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Sister Souljah's Call to Arms: The rapper says the riots were payback. Are you paying attention?

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By David Mills
Washington Post Staff Writer
Wednesday, May 13, 1992

Souljah was not born to make white people feel comfortable. I am African first. I am black first. I want what's good for me and my people first. And if my survival means your total destruction, then so be it. You built this wicked system. They say two wrongs don't make it right, but it damn sure makes it even.

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Sister Souljah, from the song "The Hate That Hate Produced," 1992

After the Rodney King verdict and its fiery aftermath, Sister Souljah, a rapper and orator, appeared on NBC's "Sunday Today" with Sen. Bill Bradley (D-N.J.) and Rep. Charles Rangel (D-N.Y.). And she sat alongside black professors from Yale and Columbia on Bill Moyers's PBS series "Listening to America."

She calmly explained that African Americans are "at war," and that the explosion in Los Angeles was "revenge" against a system of white oppression.

But during an interview in Washington last week, Souljah's empathy for the rioters reached a chilling extreme. Forget the statistics emerging on the racial variety of looters and people who died. Forget the economic motives of those who plundered stores. To Souljah, this was a black-on-white "rebellion," plain and simple and righteous.

"I mean, if black people kill black people every day, why not have a week and kill white people? You understand what I'm saying? In other words, white people, this government and that mayor were well aware of the fact that black people were dying every day in Los Angeles under gang violence. So if you're a gang member and you would normally be killing somebody, why not kill a white person? Do you think that somebody thinks that white people are better, or above dying, when they would kill their own kind?"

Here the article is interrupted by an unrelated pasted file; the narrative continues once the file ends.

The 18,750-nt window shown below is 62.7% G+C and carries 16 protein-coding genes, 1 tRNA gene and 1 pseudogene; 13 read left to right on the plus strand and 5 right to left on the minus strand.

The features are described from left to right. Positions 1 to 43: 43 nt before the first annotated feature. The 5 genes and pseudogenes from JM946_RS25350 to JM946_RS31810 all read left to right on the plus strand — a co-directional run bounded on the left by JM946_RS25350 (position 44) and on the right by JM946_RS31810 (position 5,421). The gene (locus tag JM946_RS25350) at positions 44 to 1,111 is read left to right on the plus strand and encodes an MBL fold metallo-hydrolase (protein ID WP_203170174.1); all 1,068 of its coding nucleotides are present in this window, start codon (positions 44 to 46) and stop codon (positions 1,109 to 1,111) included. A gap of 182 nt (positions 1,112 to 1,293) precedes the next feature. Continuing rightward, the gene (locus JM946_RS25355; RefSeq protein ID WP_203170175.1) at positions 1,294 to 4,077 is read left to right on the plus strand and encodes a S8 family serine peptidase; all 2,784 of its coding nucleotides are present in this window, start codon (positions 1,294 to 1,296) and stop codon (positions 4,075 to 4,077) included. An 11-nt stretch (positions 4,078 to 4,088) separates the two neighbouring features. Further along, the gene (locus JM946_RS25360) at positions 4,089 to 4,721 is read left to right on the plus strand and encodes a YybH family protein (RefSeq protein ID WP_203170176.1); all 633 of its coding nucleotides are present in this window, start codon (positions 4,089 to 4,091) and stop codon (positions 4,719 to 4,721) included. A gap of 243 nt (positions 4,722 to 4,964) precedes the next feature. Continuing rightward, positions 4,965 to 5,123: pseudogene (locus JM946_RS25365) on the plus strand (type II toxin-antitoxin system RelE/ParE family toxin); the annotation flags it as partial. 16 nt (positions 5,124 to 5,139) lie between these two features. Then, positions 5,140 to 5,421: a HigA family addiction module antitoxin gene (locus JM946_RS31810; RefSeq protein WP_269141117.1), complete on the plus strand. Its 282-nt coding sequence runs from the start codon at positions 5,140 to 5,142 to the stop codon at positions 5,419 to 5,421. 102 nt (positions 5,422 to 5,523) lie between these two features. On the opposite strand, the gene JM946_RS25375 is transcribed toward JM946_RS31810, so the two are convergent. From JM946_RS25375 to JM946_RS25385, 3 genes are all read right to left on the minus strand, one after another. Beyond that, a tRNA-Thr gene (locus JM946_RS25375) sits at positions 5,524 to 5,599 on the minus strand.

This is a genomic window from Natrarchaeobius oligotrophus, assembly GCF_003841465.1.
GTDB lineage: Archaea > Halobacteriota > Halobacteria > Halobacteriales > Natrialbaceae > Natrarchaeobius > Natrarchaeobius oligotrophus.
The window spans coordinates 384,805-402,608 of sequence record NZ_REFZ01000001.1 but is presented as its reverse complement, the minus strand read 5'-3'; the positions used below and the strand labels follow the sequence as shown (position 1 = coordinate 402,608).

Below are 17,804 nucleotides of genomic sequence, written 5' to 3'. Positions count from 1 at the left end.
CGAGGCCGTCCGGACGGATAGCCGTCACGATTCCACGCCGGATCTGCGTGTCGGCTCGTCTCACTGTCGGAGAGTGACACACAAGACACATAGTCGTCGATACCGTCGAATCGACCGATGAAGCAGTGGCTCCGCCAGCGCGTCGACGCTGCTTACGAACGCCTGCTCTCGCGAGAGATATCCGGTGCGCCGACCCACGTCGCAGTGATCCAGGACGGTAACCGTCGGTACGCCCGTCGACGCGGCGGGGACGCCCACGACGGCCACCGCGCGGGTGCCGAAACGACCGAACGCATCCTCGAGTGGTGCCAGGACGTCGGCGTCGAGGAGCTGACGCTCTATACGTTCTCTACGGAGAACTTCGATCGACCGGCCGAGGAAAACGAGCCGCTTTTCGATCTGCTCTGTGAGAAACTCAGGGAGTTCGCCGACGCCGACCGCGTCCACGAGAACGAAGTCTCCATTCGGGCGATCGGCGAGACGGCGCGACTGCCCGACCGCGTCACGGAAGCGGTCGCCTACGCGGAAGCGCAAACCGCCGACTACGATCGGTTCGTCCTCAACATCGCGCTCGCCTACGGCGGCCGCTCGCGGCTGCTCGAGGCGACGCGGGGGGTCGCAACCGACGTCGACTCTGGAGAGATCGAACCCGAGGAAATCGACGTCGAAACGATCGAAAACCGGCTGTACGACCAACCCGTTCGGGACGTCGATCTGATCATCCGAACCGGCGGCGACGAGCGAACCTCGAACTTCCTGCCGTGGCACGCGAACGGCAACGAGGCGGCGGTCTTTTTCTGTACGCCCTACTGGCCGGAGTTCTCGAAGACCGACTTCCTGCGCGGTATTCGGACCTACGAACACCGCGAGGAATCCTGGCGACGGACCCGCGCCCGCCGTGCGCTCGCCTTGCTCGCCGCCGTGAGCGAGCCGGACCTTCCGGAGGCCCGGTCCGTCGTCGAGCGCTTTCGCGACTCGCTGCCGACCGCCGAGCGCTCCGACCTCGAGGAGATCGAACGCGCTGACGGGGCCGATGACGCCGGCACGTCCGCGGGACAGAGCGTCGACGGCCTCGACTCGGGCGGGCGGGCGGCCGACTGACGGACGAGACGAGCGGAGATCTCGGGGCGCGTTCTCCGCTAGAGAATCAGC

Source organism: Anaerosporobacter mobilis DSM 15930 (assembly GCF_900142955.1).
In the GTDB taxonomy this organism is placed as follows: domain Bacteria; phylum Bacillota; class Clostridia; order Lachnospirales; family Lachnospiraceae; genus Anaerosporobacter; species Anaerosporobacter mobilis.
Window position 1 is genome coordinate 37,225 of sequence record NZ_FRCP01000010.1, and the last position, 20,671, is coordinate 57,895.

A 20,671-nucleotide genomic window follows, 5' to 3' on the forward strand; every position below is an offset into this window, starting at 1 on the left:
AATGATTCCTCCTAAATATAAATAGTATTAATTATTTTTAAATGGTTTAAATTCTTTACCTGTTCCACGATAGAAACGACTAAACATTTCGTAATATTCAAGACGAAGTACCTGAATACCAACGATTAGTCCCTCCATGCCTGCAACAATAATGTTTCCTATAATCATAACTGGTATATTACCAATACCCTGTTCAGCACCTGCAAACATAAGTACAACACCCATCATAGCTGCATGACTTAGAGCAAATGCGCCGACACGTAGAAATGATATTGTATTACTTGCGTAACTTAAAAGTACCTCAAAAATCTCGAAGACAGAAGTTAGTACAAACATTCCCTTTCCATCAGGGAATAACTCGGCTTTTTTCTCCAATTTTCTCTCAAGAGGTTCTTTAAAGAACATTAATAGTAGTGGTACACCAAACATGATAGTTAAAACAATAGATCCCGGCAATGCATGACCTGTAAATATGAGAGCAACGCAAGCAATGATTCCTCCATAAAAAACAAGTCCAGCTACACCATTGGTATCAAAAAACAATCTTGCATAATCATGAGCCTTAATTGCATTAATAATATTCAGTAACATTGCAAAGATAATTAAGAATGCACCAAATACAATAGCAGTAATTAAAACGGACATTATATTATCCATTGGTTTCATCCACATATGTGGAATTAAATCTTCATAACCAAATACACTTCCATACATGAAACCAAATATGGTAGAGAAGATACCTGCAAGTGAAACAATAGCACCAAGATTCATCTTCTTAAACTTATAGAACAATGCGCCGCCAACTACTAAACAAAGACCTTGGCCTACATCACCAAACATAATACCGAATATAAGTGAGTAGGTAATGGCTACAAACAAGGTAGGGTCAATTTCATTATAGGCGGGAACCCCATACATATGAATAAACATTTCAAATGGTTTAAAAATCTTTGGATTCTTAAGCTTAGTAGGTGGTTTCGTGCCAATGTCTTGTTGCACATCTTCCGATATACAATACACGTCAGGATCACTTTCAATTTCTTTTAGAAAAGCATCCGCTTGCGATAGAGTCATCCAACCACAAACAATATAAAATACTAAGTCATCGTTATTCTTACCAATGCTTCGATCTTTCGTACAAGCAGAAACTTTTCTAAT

As she said on "Sunday Today": "Unfortunately for white people, they think it's all right for our children to die, for our men to be in prison, and not theirs."

Sister Souljah will be back on "Today" this morning, live from Burbank. Consider it a wake-up call.

Whose analysis of the violence in Los Angeles, in the months and years to come, will matter more? The conservative pundit's, placing blame squarely on young criminals who "terrorized" a city? The liberal politician's, bemoaning poverty and the neglect of our cities? Or the radical rapper's, asserting that white people and Korean merchants had it coming?

Ask the kids who watch MTV.

The King verdict and its backlash have shown America the power of hip-hop music as a political medium. Television coverage of the crisis confirmed, as never before, the status of hard-edged rappers as spokesmen for the black lower class, delegates of America's angry youth. Opinion-makers. Leaders.

"Whoever wants to speak to young people will have to come through the corridor of hip-hop," says Sister Souljah, whose debut album, "360 Degrees of Power," came out last month. Born Lisa Williamson twentysomething years ago, she was a New York community activist and established public speaker before launching her rap career under the auspices of Public Enemy, standard-bearers of hip-hop's militant wing. As rap has grown in popularity among black and white listeners, offering everything from cute kids (Kris Kross) to professing Christians (Hammer) to raunchy comedians (2 Live Crew), political rappers have come to be considered its conscience.


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